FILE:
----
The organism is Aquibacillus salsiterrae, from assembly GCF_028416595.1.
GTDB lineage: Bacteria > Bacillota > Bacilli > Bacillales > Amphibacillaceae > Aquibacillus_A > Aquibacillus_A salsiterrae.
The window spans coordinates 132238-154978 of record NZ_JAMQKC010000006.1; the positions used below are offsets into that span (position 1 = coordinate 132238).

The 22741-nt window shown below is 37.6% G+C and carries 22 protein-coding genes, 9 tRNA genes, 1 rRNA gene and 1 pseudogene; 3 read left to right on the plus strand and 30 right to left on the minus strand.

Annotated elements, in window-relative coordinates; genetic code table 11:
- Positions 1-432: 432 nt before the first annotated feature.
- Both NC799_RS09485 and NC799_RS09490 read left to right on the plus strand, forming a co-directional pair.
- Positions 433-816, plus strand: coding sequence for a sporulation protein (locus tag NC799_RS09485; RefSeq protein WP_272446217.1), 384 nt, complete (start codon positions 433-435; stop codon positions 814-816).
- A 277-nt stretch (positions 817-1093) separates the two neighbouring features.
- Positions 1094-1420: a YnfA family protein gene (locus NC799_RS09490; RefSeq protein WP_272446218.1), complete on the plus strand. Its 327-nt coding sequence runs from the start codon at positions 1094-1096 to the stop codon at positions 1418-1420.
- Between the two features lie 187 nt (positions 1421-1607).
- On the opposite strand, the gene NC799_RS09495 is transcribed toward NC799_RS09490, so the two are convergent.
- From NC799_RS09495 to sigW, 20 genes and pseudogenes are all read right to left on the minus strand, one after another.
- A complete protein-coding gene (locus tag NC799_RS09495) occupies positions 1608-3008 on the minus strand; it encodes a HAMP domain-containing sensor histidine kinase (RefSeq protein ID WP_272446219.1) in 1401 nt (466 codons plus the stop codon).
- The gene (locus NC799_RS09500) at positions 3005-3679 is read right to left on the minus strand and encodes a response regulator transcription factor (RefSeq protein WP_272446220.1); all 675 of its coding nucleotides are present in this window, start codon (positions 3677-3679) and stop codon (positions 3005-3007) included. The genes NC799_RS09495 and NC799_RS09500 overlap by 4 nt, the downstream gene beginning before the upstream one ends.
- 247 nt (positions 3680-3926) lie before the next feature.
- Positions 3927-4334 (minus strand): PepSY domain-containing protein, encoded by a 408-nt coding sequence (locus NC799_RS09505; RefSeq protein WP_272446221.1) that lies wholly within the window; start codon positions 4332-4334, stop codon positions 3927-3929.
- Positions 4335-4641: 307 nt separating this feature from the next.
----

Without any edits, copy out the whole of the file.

The organism is Aquibacillus salsiterrae, from assembly GCF_028416595.1.
GTDB lineage: Bacteria > Bacillota > Bacilli > Bacillales > Amphibacillaceae > Aquibacillus_A > Aquibacillus_A salsiterrae.
The window spans coordinates 132238-154978 of record NZ_JAMQKC010000006.1; the positions used below are offsets into that span (position 1 = coordinate 132238).

The 22741-nt window shown below is 37.6% G+C and carries 22 protein-coding genes, 9 tRNA genes, 1 rRNA gene and 1 pseudogene; 3 read left to right on the plus strand and 30 right to left on the minus strand.

Annotated elements, in window-relative coordinates; genetic code table 11:
- Positions 1-432: 432 nt before the first annotated feature.
- Both NC799_RS09485 and NC799_RS09490 read left to right on the plus strand, forming a co-directional pair.
- Positions 433-816, plus strand: coding sequence for a sporulation protein (locus tag NC799_RS09485; RefSeq protein WP_272446217.1), 384 nt, complete (start codon positions 433-435; stop codon positions 814-816).
- A 277-nt stretch (positions 817-1093) separates the two neighbouring features.
- Positions 1094-1420: a YnfA family protein gene (locus NC799_RS09490; RefSeq protein WP_272446218.1), complete on the plus strand. Its 327-nt coding sequence runs from the start codon at positions 1094-1096 to the stop codon at positions 1418-1420.
- Between the two features lie 187 nt (positions 1421-1607).
- On the opposite strand, the gene NC799_RS09495 is transcribed toward NC799_RS09490, so the two are convergent.
- From NC799_RS09495 to sigW, 20 genes and pseudogenes are all read right to left on the minus strand, one after another.
- A complete protein-coding gene (locus tag NC799_RS09495) occupies positions 1608-3008 on the minus strand; it encodes a HAMP domain-containing sensor histidine kinase (RefSeq protein ID WP_272446219.1) in 1401 nt (466 codons plus the stop codon).
- The gene (locus NC799_RS09500) at positions 3005-3679 is read right to left on the minus strand and encodes a response regulator transcription factor (RefSeq protein WP_272446220.1); all 675 of its coding nucleotides are present in this window, start codon (positions 3677-3679) and stop codon (positions 3005-3007) included. The genes NC799_RS09495 and NC799_RS09500 overlap by 4 nt, the downstream gene beginning before the upstream one ends.
- 247 nt (positions 3680-3926) lie before the next feature.
- Positions 3927-4334 (minus strand): PepSY domain-containing protein, encoded by a 408-nt coding sequence (locus NC799_RS09505; RefSeq protein WP_272446221.1) that lies wholly within the window; start codon positions 4332-4334, stop codon positions 3927-3929.
- Positions 4335-4641: 307 nt separating this feature from the next.